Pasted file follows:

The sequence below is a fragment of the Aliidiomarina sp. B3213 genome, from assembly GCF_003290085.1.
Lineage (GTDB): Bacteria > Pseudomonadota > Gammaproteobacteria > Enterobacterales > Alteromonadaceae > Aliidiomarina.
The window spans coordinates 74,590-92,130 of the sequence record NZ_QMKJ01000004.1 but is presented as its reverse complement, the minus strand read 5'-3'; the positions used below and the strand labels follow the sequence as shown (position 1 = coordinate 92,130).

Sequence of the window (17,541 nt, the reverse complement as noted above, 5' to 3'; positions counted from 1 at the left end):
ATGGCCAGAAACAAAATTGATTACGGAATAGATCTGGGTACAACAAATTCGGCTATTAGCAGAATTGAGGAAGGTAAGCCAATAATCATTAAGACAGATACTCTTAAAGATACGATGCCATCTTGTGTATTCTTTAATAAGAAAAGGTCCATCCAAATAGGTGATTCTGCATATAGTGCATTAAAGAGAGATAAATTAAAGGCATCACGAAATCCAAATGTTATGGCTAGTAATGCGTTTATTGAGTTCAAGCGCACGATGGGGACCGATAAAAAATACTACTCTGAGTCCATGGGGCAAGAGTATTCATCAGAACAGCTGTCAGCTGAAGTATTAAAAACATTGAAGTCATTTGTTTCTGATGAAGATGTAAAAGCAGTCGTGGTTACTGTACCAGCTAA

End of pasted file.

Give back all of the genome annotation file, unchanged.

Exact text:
The sequence below is a fragment of the Aliidiomarina sp. B3213 genome, from assembly GCF_003290085.1.
Lineage (GTDB): Bacteria > Pseudomonadota > Gammaproteobacteria > Enterobacterales > Alteromonadaceae > Aliidiomarina.
The window spans coordinates 74,590-92,130 of the sequence record NZ_QMKJ01000004.1 but is presented as its reverse complement, the minus strand read 5'-3'; the positions used below and the strand labels follow the sequence as shown (position 1 = coordinate 92,130).

Sequence of the window (17,541 nt, the reverse complement as noted above, 5' to 3'; positions counted from 1 at the left end):
ATGGCCAGAAACAAAATTGATTACGGAATAGATCTGGGTACAACAAATTCGGCTATTAGCAGAATTGAGGAAGGTAAGCCAATAATCATTAAGACAGATACTCTTAAAGATACGATGCCATCTTGTGTATTCTTTAATAAGAAAAGGTCCATCCAAATAGGTGATTCTGCATATAGTGCATTAAAGAGAGATAAATTAAAGGCATCACGAAATCCAAATGTTATGGCTAGTAATGCGTTTATTGAGTTCAAGCGCACGATGGGGACCGATAAAAAATACTACTCTGAGTCCATGGGGCAAGAGTATTCATCAGAACAGCTGTCAGCTGAAGTATTAAAAACATTGAAGTCATTTGTTTCTGATGAAGATGTAAAAGCAGTCGTGGTTACTGTACCAGCTAA